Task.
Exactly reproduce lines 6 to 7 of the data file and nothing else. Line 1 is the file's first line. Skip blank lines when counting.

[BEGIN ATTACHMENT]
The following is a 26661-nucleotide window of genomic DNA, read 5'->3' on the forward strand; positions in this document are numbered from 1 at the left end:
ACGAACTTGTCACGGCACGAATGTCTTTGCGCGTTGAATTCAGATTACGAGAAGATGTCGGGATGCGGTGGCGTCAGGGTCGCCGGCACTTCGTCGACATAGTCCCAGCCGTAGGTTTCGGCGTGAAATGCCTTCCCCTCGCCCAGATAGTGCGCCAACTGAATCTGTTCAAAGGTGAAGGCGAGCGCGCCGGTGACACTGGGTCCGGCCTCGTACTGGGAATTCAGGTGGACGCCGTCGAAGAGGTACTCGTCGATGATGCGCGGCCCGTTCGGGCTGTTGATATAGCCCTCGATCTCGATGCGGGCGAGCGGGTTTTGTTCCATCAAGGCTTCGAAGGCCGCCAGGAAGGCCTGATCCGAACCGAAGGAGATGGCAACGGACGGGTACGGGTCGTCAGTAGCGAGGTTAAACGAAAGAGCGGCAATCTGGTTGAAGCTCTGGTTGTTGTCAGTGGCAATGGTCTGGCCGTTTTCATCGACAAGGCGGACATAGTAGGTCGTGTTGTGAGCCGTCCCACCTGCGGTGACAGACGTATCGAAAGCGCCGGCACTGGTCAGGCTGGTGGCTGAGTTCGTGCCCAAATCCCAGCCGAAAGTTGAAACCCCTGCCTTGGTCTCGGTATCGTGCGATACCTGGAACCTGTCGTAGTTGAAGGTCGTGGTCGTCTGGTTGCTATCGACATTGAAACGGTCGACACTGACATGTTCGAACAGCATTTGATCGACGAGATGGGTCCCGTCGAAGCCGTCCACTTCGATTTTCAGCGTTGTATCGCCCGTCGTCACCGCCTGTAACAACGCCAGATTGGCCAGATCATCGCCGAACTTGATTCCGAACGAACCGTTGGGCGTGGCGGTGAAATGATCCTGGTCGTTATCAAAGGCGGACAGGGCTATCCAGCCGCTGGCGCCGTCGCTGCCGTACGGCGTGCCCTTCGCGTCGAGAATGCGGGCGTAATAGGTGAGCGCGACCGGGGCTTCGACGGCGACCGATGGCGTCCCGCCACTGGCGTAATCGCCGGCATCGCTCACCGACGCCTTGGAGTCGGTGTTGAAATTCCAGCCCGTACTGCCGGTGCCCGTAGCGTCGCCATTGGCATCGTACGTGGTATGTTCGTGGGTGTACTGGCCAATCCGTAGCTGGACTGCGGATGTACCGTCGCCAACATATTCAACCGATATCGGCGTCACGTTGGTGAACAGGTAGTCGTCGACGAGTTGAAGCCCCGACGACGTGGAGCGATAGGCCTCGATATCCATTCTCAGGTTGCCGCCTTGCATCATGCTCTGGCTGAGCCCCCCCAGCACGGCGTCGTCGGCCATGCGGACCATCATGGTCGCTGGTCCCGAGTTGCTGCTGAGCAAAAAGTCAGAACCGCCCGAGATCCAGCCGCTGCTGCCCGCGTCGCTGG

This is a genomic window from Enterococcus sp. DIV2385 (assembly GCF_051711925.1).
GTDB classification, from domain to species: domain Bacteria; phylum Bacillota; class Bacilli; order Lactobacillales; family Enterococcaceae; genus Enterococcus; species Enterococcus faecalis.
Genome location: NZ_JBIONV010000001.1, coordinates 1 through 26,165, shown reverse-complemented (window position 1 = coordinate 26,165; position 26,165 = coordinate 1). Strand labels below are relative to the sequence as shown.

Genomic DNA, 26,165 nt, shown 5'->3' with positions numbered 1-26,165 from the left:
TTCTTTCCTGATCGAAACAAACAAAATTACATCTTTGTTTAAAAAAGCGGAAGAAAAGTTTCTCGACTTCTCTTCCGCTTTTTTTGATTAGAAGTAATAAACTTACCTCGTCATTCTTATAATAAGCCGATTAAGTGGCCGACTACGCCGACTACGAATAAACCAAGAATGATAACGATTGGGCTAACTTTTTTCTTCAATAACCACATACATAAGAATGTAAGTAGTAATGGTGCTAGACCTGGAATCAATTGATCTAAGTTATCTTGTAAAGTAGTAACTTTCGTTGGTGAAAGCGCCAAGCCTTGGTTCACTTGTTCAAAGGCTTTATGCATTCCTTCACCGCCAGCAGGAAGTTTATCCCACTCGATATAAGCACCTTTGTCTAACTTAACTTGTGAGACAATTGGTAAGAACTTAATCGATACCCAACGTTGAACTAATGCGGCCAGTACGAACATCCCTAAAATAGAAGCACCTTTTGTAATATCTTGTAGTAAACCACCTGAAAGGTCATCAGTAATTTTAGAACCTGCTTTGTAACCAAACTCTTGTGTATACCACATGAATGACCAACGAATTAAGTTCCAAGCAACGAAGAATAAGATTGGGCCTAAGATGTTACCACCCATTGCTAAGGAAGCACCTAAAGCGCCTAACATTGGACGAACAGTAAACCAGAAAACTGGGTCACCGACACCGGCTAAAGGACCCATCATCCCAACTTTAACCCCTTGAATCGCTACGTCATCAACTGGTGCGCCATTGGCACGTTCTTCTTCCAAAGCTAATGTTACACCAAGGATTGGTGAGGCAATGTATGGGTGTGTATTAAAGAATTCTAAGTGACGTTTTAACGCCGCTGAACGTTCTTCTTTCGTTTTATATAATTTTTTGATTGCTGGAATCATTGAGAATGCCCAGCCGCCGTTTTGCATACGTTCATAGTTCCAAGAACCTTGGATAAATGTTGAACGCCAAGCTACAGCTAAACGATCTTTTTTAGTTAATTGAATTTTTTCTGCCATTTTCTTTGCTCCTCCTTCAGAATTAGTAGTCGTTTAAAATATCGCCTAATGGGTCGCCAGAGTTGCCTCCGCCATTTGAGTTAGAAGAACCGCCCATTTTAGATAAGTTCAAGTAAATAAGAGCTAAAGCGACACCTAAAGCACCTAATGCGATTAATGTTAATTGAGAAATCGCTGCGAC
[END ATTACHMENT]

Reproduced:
Genomic DNA, 26,165 nt, shown 5'->3' with positions numbered 1-26,165 from the left:
TTCTTTCCTGATCGAAACAAACAAAATTACATCTTTGTTTAAAAAAGCGGAAGAAAAGTTTCTCGACTTCTCTTCCGCTTTTTTTGATTAGAAGTAATAAACTTACCTCGTCATTCTTATAATAAGCCGATTAAGTGGCCGACTACGCCGACTACGAATAAACCAAGAATGATAACGATTGGGCTAACTTTTTTCTTCAATAACCACATACATAAGAATGTAAGTAGTAATGGTGCTAGACCTGGAATCAATTGATCTAAGTTATCTTGTAAAGTAGTAACTTTCGTTGGTGAAAGCGCCAAGCCTTGGTTCACTTGTTCAAAGGCTTTATGCATTCCTTCACCGCCAGCAGGAAGTTTATCCCACTCGATATAAGCACCTTTGTCTAACTTAACTTGTGAGACAATTGGTAAGAACTTAATCGATACCCAACGTTGAACTAATGCGGCCAGTACGAACATCCCTAAAATAGAAGCACCTTTTGTAATATCTTGTAGTAAACCACCTGAAAGGTCATCAGTAATTTTAGAACCTGCTTTGTAACCAAACTCTTGTGTATACCACATGAATGACCAACGAATTAAGTTCCAAGCAACGAAGAATAAGATTGGGCCTAAGATGTTACCACCCATTGCTAAGGAAGCACCTAAAGCGCCTAACATTGGACGAACAGTAAACCAGAAAACTGGGTCACCGACACCGGCTAAAGGACCCATCATCCCAACTTTAACCCCTTGAATCGCTACGTCATCAACTGGTGCGCCATTGGCACGTTCTTCTTCCAAAGCTAATGTTACACCAAGGATTGGTGAGGCAATGTATGGGTGTGTATTAAAGAATTCTAAGTGACGTTTTAACGCCGCTGAACGTTCTTCTTTCGTTTTATATAATTTTTTGATTGCTGGAATCATTGAGAATGCCCAGCCGCCGTTTTGCATACGTTCATAGTTCCAAGAACCTTGGATAAATGTTGAACGCCAAGCTACAGCTAAACGATCTTTTTTAGTTAATTGAATTTTTTCTGCCATTTTCTTTGCTCCTCCTTCAGAATTAGTAGTCGTTTAAAATATCGCCTAATGGGTCGCCAGAGTTGCCTCCGCCATTTGAGTTAGAAGAACCGCCCATTTTAGATAAGTTCAAGTAAATAAGAGCTAAAGCGACACCTAAAGCACCTAATGCGATTAATGTTAATTGAGAAATCGCTGCGAC